In March 2018, Maharashtra imposed a blanket ban on the use of plastic in the state, particularly in Mumbai. Almost two years later, the city still finds itself grappling with plastic waste, largely due to patchy implementation by BMC and inadequate attention to processing of discarded plastic.
Many in Versova Koliwada have a story to tell of dwindling fish – the reasons range from local-level pollution to global-scale warming. Both have combined to bring the impact of climate change to the city’s shores.
Shortly after taking charge, Maharashtra CM Uddhav Thackeray announced a stay on the metro car shed project in the forest land, but that is just one of the many projects planned. Some of these are even known to have enjoyed Shiv Sena support in the past. What, then, could be the future of Aarey?
An estimated 1.63 lakh idols were bought by households this year, and over 19,000 idols for the public pandals. Most of these are made of thermocol and Plaster-of-Paris (POP), and will be immersed in the sea, along the popular beaches. Why is Mumbai unable to move from POP to clay idols?
Mumbai’s Tree Authority had for long led a quiet existence, issuing permissions without fuss to cut trees to make way for the city’s rapid urbanization. People are now looking up to the courts as a last resort to save the green cover of the city.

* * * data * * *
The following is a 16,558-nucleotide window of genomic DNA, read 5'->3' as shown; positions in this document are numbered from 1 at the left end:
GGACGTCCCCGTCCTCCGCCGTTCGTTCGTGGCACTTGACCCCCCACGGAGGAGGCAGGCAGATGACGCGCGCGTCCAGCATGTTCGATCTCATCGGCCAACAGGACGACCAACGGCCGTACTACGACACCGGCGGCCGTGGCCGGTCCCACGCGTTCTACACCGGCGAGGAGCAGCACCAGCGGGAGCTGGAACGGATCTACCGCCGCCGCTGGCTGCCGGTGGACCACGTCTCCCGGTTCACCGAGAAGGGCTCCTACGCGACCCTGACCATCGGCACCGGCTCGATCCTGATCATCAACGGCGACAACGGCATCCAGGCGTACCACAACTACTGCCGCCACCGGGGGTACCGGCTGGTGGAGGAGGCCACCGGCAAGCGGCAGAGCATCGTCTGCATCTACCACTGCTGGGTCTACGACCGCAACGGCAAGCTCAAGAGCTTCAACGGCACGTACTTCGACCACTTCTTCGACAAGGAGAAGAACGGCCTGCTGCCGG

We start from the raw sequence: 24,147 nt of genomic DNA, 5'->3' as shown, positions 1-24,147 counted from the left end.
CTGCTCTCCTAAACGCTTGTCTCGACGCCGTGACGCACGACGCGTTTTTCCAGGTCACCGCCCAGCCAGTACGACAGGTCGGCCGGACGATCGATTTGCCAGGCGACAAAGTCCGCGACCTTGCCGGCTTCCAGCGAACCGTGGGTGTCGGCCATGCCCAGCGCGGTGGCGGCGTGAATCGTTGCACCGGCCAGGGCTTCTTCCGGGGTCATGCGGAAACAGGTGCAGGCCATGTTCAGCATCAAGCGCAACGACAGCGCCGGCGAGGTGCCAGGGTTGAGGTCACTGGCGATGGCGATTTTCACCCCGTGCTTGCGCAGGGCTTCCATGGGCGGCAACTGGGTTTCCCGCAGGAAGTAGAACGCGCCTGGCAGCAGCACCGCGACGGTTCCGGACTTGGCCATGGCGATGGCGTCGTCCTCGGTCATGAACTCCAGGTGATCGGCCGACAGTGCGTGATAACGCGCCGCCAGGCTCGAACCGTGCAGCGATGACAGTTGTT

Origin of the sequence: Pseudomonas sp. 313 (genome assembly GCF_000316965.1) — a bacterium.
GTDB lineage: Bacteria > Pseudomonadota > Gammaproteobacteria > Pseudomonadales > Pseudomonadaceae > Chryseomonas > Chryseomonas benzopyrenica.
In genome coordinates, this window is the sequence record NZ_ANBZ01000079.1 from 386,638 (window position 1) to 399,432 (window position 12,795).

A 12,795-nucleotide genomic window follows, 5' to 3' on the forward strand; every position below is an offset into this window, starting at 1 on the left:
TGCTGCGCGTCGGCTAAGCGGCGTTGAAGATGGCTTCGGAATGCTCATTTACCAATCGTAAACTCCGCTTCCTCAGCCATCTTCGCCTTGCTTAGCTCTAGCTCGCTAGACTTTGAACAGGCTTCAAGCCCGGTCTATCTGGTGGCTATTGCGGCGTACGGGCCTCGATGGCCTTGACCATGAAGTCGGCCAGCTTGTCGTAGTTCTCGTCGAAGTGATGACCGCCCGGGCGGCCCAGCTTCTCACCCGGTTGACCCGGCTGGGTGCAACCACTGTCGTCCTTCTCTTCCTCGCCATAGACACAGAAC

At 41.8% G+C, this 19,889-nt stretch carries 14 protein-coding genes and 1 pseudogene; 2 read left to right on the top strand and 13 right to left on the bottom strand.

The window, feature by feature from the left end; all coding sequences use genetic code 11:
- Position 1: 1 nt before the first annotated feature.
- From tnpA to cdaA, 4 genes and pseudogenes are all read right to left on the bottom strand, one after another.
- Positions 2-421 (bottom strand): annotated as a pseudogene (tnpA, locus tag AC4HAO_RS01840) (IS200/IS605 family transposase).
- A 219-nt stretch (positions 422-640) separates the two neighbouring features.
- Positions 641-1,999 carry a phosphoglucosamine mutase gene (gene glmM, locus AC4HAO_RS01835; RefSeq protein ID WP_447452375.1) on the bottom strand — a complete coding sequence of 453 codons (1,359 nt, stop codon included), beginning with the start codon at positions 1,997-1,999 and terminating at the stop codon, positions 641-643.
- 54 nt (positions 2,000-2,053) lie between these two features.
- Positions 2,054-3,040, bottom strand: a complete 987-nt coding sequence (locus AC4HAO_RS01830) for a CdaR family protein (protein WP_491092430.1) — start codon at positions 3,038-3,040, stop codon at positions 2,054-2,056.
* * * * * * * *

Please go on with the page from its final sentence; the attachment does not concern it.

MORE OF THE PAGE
Seema Adgaonkar, one of the four Range Forest Officers at the Mumbai Mangrove Conservation Unit until recently, has been guarding the city’s vital mangroves that act as a natural barrier against sea level rise and coastal flooding.
Around 500 people from different walks gathered at a public hearing on July 8th to raise their voices against the proposed felling of 2702 trees in Mumbai’s Aarey Colony. This is just the most recent example of growing citizen engagement and efforts to save the green cover of the city.
For many Mumbaikars, ‘air pollution’ is a Delhi or at most a North Indian problem. Yet, Mumbai air itself says otherwise on many a day. But are city authorities really aware and equipped to take the steps they need to?
Government and policy makers assume solving Mumbai’s congestion and traffic problems solves everything else. But half a dozen new projects could have far reaching impact on the environment and people’s livelihoods.
Several infrastructure projects are coming up in Mumbai, that could irrevocably damage the city’s coastline and green spaces. While environmentalists allege that projects were announced without public discussion and ignoring the environmental impact, political parties brush aside these concerns
For decades, waste has been Mumbai’s teeming, unsolvable problem. Slums around the city’s dumping ground are now Asia’s largest, exposing ragpickers and the general population to serious health risks. All plans and commitments to waste management, meanwhile, appear figurative.